• The person who has many friends, but does not allow anyone to visit the home and/or appears to be someone who seems not to have developed strong reciprocal bonds with the animals.

    On the other hand, in some cases, the person may exhibit perfectly groomed, healthy animals, be perfectly groomed him or her self, show no outward signs of the conditions in the home or rescue and appear outwardly to be mentally healthy.

    How to help

    Quietly - and without any fanfare - STOP selling or releasing cats to the person or placing cats with them for any reason if you have ANY suspicion of hoarding!

    One needs to recognize that the person requires as much assistance as the animals. In order to help resolve the situation, there needs to be an understanding that unless there is a crisis situation in which immediate removal of all the animals is necessary, quick results are not possible. Everyone involved should evaluate his or her standards and reasons for wanting to participate in intervention. A positive trusting relationship has to be in place with the person before intervention can be successful. Often it will be necessary to contact professionals who deal with hoarding behaviors.

    Part of helping is to identify the resources that are available to the individual. These resources could be counseling, arrangements with cat clubs or rescue organizations, arrangements with shelters, newspaper ads, Internet ads, and medical care (human and veterinary).

    Characteristics of a Successful Intervention

    The goals of intervention are not limited to removal of the animals from the situation. Research has shown that merely removing the animals will not end the hoarding; the person will simply move and start again. There is a reported 100% recidivism rate to hoarding when the underlying psychological problems that led to hoarding are not successfully addressed.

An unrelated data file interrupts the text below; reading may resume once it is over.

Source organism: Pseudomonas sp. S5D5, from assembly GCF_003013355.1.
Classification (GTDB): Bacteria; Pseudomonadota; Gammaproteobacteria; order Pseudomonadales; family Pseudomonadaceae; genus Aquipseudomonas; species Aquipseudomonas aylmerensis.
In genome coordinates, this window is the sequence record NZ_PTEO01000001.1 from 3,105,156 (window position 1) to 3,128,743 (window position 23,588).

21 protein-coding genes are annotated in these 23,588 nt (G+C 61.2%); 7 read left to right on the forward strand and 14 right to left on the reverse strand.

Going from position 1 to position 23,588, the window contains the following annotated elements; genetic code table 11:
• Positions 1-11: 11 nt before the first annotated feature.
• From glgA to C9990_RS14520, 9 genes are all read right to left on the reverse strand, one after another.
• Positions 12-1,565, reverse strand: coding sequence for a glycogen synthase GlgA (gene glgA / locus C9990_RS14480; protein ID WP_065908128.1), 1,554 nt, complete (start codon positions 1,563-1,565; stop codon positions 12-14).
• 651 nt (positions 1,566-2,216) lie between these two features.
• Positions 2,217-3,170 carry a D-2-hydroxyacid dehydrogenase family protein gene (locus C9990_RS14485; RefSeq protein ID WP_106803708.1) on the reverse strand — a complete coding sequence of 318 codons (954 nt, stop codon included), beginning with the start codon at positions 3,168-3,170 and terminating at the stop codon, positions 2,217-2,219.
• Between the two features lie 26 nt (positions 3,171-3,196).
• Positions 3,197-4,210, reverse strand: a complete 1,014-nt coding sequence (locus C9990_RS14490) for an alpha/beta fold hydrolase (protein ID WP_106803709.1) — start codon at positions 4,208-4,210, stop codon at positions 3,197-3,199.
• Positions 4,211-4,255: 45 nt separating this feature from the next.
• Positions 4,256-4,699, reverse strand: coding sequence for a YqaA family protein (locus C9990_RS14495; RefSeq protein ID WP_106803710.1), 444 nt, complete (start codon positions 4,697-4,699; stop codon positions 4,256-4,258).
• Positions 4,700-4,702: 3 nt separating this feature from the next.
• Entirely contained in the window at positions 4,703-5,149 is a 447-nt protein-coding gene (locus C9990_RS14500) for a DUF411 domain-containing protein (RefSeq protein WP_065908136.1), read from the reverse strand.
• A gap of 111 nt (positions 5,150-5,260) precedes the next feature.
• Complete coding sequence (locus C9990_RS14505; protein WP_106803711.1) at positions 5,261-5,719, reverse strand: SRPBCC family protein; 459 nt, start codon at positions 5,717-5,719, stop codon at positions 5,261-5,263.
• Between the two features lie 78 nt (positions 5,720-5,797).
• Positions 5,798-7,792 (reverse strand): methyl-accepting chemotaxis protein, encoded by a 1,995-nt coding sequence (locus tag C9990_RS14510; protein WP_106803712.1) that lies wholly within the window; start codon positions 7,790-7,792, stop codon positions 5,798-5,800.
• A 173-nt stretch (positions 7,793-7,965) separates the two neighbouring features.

The goal of intervention is to assist the individual to make an honest assessment of the situation, to assist the person in making plans for the care and welfare of the animals and to help him or her in the successful implementation of the plan. During intervention, those who would help need to make the individual aware of resources available and provide assistance in a supportive, non-negative manner.

    Intervention can only be completely successful if the person is open to counseling and support to address the underlying problems that led to the behavior. This can be a lengthy process and often requires interagency cooperation. The roles and responsibilities of the agencies involved are beginning to be defined. Not all areas of the country have plans to deal with all of the problems associated with hoarding.

    Different organizations have different approaches to dealing with hoarding. In some cases, the animals will be removed if the person signs a contract agreeing to stop hoarding behavior and/or breeding. These contracts may have various clauses for repayment of expenses if the behavior resumes and may include monitoring on a regular basis. This approach has been used by at least one cat club dealing with a hoarder, and so far the result appears to be satisfactory. While this approach addresses the needs of the animals, it does not address the psychological needs of the person, though the active monitoring and interaction with members of the organization may help relieve some of the contributory isolation and loneliness and encourage the person to make more efforts to expand their social network and reassess and refocus their lives.

    The Hoarding of Animals Research Consortium at the Center for Animals and Public Policy at the Tufts University Cummings School of Veterinary Medicine is establishing guidelines for professionals to use in hoarding situations. The Massachusetts Society for the Prevention of Cruelty to Animals also has a program to provide services. A successful intervention is one with the following outcomes:

    • The individual makes an appropriate assessment of the situation

    • The individual takes responsibility for correction of the situation

    • The individual has a plan to correct the situation

    • The individual successfully implements the plan

    • The individual successfully utilizes the resources available to him or her


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Mark Pennington -Mystre Bengals - Founder